The redemption song is over and the Golden State Warriors are the NBA champions again.
Even though LeBron James averaged a triple double, which has never been done in the history of the NBA Finals, the brilliance of James was not enough to get past the problems the Warriors provided for the Cleveland Cavaliers.
Golden State missed becoming the first team to march through the playoffs undefeated, but they ended their playoff run with a 16-1 record, which still gave the Warriors the best winning percentage of any title team at .941. Destroying the Cleveland Cavaliers in only five games, they finished the finals with the second highest win average in history.
The Warriors defeated the Cavaliers, 129-120 June 12 to clinch the series 4-1.
The Warriors had entirely too much firepower for the Cavaliers to keep up with. We all expected their star players: Stephen Curry, Kevin Durant, Klay Thompson and Draymond Green to be the stars they are and deliver, but it was the consistency of their bench players that outplayed the bench players of the Cavaliers.
With a much improved bench led by Andre Iguodala, JaVale McGee, Shaun Livingston and David West, that “strength in numbers” slogan that has become such a staple the past few seasons shined all year long. It was showcased during Durant’s 19-game absence late in the regular season with a knee injury and by assistant coach Mike Brown stepping in for 11 postseason games to lead the way while head coach Steve Kerr was on leave.
They especially showed up in the finals, outscoring Cleveland’s bench in the series. In game five alone, the Warriors bench outscored the Cavs bench 35-7. Iguodala was a huge part of that, showing up in the close out game five, scoring 20 points with three rebounds and three assists.
Curry finished off an incredible finals series after all the talk about him shrinking under pressure last year, which allowed the Cavaliers to be the first team to come back from a 3-1 deficit in the NBA finals. Whether he was 100 percent or still suffering from an ankle injury, there was no doubt he was outplayed by Kyrie Irving in the 2016 finals.
All of the chatter would linger around him throughout the regular season and the postseason and it fueled him to deliver the outstanding finals show he put on and if it wasn’t for the incredible play by his counterpart Durant, he would have received his first finals MVP award.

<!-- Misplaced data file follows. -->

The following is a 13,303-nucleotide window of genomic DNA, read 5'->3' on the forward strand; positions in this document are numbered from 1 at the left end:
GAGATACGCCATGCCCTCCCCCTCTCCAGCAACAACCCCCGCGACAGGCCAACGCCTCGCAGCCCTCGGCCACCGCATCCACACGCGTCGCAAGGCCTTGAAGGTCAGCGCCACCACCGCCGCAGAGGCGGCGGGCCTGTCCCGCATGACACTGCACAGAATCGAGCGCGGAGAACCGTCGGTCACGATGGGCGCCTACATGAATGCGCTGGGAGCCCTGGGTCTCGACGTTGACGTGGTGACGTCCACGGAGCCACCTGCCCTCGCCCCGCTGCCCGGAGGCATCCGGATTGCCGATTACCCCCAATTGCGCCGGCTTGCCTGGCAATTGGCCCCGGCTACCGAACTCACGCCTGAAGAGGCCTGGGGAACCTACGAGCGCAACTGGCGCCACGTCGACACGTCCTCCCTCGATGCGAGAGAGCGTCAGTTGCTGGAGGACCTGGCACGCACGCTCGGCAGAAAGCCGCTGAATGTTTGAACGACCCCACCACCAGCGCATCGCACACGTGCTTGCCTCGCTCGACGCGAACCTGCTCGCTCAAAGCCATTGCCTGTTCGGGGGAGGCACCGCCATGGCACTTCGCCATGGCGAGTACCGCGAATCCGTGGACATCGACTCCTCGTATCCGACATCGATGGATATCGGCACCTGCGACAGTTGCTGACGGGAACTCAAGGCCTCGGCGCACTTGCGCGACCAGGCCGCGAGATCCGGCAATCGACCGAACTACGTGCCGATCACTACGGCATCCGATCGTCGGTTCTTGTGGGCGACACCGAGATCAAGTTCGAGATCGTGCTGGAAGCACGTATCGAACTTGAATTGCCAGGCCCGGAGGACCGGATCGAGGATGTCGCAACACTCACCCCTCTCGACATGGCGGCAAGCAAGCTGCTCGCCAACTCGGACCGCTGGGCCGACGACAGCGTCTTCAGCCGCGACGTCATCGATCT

Curry finished game five with 34 points, 10 assists and six rebounds as Golden State closed out its second title in three years after squandering a 3-1 lead a year ago. That was also a sting even superstar Durant knew all too much about and understood, because he too gave up a 3-1 lead to the Warriors just a round earlier with the Oklahoma City Thunder. Durant shot 14 for 20 and Curry, the two-time MVP who took a backseat to the new big star got acclimated, finished off an excellent postseason.
Green wasn’t a huge factor offensively, scoring just 10 points but as always it is the other things he does so well that make an impact on every game he plays in. In addition to his 10 points, he pulled down 12 rebounds and had five assists, recording himself another double-double.
He stayed on the court in a game that featured three technical fouls on one play with 3:08 left before halftime. Shockingly, he was not involved in that crucial play. West fought for the ball with Irving after grabbing the rebound, they got tangled up and Tristan Thompson entered the dispute as he and West went at each other face to face. J.R. Smith ran up and shoved West in the back. West, Thompson and Smith received technicals after the play was reviewed.
Green had sat out game five just a year ago after being suspended because of flagrant foul point accumulation after he swiped at James’ groin in game four. He stated following the clincher, “I had a letdown last year and if KD was the consolation prize to loss, thanks for the loss, and we’re the champs this year.”
With the game wrapped up they got Durant, who after the buzzer sounded did a little shake with Curry on the court before they slapped hands several times.
Two playful players found a way to coexist through all the questions and constant scrutiny, together and smiling as champs. “I’m happy for him,” Curry said. “You’ve got to call him a champ now.”
Shaquita Newton is a sports blogger. She can be reached at firstname.lastname@example.org.